Note that the termination in  will give us false positives, as 89 isn't a Lychrel number (according to the wikipedia article). But we have done as requested by the challenge.

We can extend the original program, with a «sort of like the sequence» mode. Use the «-u» sommand line option to get all the values upto the specified value. I have added verbose mode at the same time.

File: lychrel-number-upto ```#! /usr/bin/env raku unit sub MAIN (Int \$n where 10 <= \$n <= 1000, :u(:\$upto), :v(:\$verbose)); \$upto ?? (10 .. \$n).map({ say "\$_ -> { + is-lychrel(\$_) }" }) !! say + is-lychrel(\$n); sub is-lychrel (\$current is copy) { my \$i = 0; loop { my \$flipped = \$current.flip; say ": \$current + \$flipped = { \$current + \$flipped }" if \$verbose; \$current = \$current + \$current.flip; return False if \$current == \$current.flip; return True if \$i++ == 500 || \$current >= 10_000_000; } } ```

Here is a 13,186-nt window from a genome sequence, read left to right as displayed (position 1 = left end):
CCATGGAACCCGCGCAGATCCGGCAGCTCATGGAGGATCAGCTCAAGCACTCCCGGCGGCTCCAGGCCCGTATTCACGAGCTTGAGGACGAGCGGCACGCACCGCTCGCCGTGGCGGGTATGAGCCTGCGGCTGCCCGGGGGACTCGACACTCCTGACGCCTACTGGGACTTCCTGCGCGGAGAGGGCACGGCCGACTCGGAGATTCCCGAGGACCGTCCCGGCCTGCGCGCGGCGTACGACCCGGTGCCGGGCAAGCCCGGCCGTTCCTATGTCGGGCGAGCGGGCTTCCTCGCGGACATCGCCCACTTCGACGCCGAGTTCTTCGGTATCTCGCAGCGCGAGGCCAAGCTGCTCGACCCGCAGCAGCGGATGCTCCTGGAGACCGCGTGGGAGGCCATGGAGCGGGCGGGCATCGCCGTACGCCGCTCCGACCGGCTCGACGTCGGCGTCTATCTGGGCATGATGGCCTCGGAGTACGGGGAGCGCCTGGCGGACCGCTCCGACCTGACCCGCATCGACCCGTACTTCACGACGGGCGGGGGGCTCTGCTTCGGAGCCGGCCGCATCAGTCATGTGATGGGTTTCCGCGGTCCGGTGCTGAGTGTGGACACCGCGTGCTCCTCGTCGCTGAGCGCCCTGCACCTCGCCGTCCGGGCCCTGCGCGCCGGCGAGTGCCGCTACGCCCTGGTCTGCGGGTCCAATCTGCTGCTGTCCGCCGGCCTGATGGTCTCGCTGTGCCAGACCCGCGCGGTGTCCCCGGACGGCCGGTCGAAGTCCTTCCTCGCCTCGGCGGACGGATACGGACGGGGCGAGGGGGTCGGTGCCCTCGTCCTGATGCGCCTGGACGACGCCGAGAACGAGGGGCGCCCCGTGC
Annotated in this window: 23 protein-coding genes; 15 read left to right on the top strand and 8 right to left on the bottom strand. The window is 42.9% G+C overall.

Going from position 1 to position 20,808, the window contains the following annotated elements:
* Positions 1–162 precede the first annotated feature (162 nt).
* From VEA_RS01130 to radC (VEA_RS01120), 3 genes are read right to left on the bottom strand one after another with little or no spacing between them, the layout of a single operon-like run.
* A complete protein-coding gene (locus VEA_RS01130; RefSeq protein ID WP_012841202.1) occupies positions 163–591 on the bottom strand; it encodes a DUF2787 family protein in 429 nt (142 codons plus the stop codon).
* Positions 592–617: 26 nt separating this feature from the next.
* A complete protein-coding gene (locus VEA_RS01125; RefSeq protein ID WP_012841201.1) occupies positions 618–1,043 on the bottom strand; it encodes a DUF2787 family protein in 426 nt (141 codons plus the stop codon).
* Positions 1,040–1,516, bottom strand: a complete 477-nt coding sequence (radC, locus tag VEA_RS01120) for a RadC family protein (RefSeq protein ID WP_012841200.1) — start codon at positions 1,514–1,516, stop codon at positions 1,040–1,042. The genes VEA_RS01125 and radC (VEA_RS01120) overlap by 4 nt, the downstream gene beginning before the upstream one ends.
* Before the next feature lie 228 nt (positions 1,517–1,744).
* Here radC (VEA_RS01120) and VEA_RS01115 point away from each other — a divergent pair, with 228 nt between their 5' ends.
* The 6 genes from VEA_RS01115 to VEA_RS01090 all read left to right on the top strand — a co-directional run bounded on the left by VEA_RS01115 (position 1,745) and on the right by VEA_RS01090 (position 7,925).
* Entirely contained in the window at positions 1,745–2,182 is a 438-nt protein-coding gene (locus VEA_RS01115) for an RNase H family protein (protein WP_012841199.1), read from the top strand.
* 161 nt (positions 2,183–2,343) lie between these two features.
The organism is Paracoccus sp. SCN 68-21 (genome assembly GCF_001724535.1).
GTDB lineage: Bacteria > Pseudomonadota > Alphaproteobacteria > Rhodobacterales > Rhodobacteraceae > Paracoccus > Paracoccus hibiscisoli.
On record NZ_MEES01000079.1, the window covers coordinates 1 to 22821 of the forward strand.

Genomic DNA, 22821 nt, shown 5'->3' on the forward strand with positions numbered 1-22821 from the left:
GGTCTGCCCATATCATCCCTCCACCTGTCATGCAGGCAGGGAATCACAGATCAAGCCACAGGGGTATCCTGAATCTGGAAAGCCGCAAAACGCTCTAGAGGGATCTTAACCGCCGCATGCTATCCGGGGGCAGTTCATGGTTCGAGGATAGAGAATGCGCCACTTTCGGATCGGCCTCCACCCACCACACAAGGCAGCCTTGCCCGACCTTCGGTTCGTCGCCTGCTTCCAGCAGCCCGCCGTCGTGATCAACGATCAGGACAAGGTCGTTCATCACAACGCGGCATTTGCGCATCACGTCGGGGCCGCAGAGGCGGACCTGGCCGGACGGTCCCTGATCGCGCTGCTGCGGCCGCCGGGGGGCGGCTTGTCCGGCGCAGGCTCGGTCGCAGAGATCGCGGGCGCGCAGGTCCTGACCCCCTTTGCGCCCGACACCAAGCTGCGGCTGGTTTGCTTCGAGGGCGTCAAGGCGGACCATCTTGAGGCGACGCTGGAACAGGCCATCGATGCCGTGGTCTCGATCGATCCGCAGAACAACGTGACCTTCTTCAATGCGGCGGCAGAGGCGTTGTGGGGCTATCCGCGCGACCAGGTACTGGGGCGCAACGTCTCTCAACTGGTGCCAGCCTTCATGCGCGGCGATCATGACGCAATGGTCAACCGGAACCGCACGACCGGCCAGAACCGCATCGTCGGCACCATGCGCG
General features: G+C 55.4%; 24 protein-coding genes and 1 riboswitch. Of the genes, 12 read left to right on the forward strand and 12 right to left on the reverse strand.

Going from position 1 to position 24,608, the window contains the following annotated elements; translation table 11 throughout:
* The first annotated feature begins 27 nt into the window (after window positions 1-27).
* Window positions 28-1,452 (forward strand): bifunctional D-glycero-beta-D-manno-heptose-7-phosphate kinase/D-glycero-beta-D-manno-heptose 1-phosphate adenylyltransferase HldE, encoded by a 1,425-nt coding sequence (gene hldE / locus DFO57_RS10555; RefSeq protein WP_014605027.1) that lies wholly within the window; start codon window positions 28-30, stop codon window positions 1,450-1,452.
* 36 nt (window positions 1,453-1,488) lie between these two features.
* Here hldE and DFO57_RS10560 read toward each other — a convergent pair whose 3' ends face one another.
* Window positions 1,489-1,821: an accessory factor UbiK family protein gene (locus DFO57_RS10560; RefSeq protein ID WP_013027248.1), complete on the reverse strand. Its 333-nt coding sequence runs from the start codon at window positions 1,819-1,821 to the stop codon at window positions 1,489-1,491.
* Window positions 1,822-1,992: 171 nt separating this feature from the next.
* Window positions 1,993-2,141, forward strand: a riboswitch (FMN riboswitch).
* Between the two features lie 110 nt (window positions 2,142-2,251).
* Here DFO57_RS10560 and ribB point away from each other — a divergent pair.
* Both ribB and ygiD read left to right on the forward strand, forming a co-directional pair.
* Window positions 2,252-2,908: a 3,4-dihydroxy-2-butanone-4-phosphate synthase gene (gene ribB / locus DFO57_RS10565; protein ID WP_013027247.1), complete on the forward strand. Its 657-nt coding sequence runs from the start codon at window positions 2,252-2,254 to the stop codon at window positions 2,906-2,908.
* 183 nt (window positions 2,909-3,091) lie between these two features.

Running it (with abridged output):

```\$ ./lychrel-number-upto -u 100 10 -> 0 11 -> 0 12 -> 0 13 -> 0 … 97 -> 0 98 -> 1 99 -> 0 100 -> 0 ```

With verbose mode, on a single value:

```\$ ./lychrel-number-upto -v 89 : 89 + 98 = 187 : 187 + 781 = 968 : 968 + 869 = 1837 : 1837 + 7381 = 9218 : 9218 + 8129 = 17347 : 17347 + 74371 = 91718 : 91718 + 81719 = 173437 : 173437 + 734371 = 907808 : 907808 + 808709 = 1716517 : 1716517 + 7156171 = 8872688 : 8872688 + 8862788 = 17735476 1 ```

### Perl

This is a straight forward translation of the Raku version.

File: lychrel-number-perl ```#! /usr/bin/env perl use strict; use warnings; use feature 'say'; use feature 'signatures'; no warnings qw(experimental::signatures); my \$n = \$ARGV // ""; die "Please specify an integer in the range 10 .. 1000" unless \$n =~ /^[1-9]\d*\$/; die "Please specify an integer in the range 10 .. 1000" if \$n < 10 || \$n > 1000; say is_lychrel(\$n); sub is_lychrel (\$current) { my \$i = 0; while (1) { \$current = \$current + reverse \$current; return 0 if \$current == reverse \$current; return 1 if \$i++ == 500 || \$current >= 10_000_000; } } ```

Running it gives the same result as the Raku version:

```\$ ./lychrel-number-perl 56 0 \$ ./lychrel-number-perl 57 0 \$ ./lychrel-number-perl 59 0 ```

And that's it.